Opportunities on the CCR are broken up into four categories:
Each entry has the activity name, position held, a short description about the opportunity and the competencies developed. The competencies are attached to the opportunity, meaning that the committee reviewed and approved that students who participate and "complete" the opportunity have developed or refined those selected competencies. If a student completed all the requirements for the opportunity, it will be added to their CCR by the staff/faculty validator.
Students can choose which items they want to have printed on each instance of their CCR
A framework of competencies and definitions were created using the Association of American Colleges & Universities (AAC&U) VALUE Learning Outcomes, the Council for the Advancement of Standards (CAS) in Higher Education Learning & Development Outcomes, and the WASC Senior College and University Commission Core Competencies.
Each opportunity can have up to 3 competencies attached to it. In the application process, submitters have to describe HOW students will develop each competency through the program. The committee then reviews and approves competencies. There are then the competencies that will appear on a students' record.
Below is the list of competencies and their definitions that were crafted based on the above existing frameworks:
Research ability: Accesses and evaluates multiple sources of information, including text and images, and synthesizes information to solve problems and create new insights.
Oral, written, & digital communication: Conveys meaning and responds to needs of diverse audiences through writing and speaking coherently and effectively, and develops the expression of ideas through written, oral and digital mediums.
Teamwork/ cross-cultural collaboration: Works with and seeks involvement from people and entities with diverse experiences towards a common goal, demonstrating strong interpersonal skills, respect, and dignity for others.
Understanding global context: Demonstrates an understanding of complex global issues and systems, and how issues and actions have local and global implications for the future.
Leadership: Takes initiative, demonstrates effective decision making and informed risk taking, and motivates and encourages participation from others to work towards a shared purpose and vision.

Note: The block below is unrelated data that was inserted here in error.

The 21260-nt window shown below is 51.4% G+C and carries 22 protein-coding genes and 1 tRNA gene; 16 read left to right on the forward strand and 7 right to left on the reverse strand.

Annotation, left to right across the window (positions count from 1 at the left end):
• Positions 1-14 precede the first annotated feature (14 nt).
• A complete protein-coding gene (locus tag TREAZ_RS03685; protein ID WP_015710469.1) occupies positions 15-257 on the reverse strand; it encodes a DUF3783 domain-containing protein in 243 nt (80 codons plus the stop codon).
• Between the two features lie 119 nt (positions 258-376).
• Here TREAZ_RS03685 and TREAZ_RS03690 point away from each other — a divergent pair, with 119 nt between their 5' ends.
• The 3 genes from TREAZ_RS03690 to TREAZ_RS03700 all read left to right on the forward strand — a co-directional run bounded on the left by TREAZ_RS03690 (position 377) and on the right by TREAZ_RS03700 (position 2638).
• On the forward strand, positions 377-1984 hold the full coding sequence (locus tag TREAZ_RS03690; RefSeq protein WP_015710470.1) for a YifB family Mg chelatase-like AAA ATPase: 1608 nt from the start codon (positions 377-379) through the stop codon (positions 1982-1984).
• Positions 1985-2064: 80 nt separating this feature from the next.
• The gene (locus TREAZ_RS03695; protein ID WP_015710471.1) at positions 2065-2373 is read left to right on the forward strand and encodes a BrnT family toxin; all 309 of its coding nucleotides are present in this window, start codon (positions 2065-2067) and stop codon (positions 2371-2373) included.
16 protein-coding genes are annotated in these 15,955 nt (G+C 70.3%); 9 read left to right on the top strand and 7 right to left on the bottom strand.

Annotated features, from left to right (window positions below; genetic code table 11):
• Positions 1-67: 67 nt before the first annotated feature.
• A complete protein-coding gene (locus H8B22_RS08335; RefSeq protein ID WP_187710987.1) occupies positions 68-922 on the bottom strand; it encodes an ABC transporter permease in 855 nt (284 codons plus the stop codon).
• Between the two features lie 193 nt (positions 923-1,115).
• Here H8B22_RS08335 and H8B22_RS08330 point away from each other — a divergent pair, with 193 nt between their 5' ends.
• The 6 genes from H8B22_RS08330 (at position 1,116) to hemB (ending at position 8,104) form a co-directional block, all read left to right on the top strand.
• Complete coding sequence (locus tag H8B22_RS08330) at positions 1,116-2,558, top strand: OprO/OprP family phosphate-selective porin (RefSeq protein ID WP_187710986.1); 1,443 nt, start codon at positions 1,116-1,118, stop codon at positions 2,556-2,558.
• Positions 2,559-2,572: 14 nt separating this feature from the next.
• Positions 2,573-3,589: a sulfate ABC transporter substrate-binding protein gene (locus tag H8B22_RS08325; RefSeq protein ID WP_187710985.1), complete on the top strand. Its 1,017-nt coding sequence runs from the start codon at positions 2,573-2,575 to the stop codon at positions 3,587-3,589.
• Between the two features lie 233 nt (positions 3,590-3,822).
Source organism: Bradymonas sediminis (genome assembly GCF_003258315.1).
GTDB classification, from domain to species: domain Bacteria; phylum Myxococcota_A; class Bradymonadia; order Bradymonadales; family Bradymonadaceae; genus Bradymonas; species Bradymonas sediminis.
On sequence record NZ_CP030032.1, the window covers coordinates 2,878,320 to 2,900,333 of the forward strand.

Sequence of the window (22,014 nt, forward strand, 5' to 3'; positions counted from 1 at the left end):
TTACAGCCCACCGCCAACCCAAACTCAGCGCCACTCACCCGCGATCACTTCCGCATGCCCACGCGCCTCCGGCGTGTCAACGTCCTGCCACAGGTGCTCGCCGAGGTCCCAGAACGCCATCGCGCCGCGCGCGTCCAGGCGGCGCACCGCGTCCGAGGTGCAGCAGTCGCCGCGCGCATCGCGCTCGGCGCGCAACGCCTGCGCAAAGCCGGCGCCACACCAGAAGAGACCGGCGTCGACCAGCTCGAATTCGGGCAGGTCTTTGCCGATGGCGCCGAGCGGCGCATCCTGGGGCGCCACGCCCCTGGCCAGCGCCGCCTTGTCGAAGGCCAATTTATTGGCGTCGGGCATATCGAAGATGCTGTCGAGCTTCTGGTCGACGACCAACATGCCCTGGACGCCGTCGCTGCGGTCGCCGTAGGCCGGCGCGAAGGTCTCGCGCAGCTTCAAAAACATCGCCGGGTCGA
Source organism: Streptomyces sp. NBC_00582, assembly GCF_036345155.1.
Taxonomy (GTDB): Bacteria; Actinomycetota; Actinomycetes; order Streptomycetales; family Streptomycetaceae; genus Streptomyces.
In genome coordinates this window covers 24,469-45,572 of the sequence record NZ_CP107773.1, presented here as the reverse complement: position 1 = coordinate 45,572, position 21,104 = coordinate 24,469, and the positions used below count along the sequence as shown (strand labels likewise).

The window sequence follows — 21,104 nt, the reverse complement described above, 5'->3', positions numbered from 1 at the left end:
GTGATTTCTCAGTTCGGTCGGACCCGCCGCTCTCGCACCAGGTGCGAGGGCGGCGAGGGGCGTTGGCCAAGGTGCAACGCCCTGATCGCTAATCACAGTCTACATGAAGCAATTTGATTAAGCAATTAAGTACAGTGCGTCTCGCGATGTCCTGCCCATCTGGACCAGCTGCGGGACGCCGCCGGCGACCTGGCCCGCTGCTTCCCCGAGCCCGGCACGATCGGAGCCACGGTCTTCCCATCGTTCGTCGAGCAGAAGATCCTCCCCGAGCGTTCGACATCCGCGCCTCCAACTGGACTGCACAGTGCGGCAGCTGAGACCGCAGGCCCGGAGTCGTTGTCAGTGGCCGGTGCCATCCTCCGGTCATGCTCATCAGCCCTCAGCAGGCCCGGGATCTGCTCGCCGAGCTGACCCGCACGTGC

Professionalism/ integrity: Demonstrates integrity, honesty, dependability and ethical responsibility, and accepts direction and personal accountability.
Self-reflection: Assesses, articulates, and acknowledges personal skills and abilities, and learns from past experiences and feedback to gain new insights and understandings.
Career development: Accesses information and opportunities for career exploration, and understands and articulates the importance of transferable skills in the job search process.
Digital information fluency: Demonstrates technological literacy and skills, and ethically and effectively uses technology to communicate, problem-solve, and complete tasks.
Civic engagement/ social responsibility: Participates in service/ volunteer activities characterized by reciprocity, engages in critical reflection, and appropriately challenges unfair and unjust behavior to make a positive difference in the community.
Innovation/ entrepreneurial thinking: Synthesizes existing ideas and concepts in innovative and creative ways to develop new ways of thinking or working, and engages in divergent thinking and risk taking
As part of the fulfillment of Goal 1 of UC San Diego’s Strategic Plan, (http://plan.ucsd.edu/), the university has created a suite of electronic tools to enhance the student educational experience at UC San Diego: a Research Experience and Applied Learning (REAL) Portal, a Co-Curricular Record (CCR), and an electronically enhanced transcript. See: http://ucsd.edu/engagedlearning/
These Engaged Learning Tools are unique within the UC system, and on the cutting-edge nationally. Each serves two distinct but related purposes. Facing outward, they enable students to discover, capture and share with employers and graduate programs a wide range of educational achievements. Facing inward, they enable more sophisticated academic advising and career planning by mapping a student’s activities onto a set of transferable, real-world skills. The entire suite is now part of the Teaching & Learning Commons: http://commons.ucsd.edu/
The Co-Curricular Record (CCR) is a companion to the official transcript that captures a student’s research experience and applied learning activities. This official record of student involvement in opportunities that have been certified by the university. Each opportunity enables students to develop and demonstrate key competencies and transferable skills. Specific student contributions have been validated by designated faculty or staff.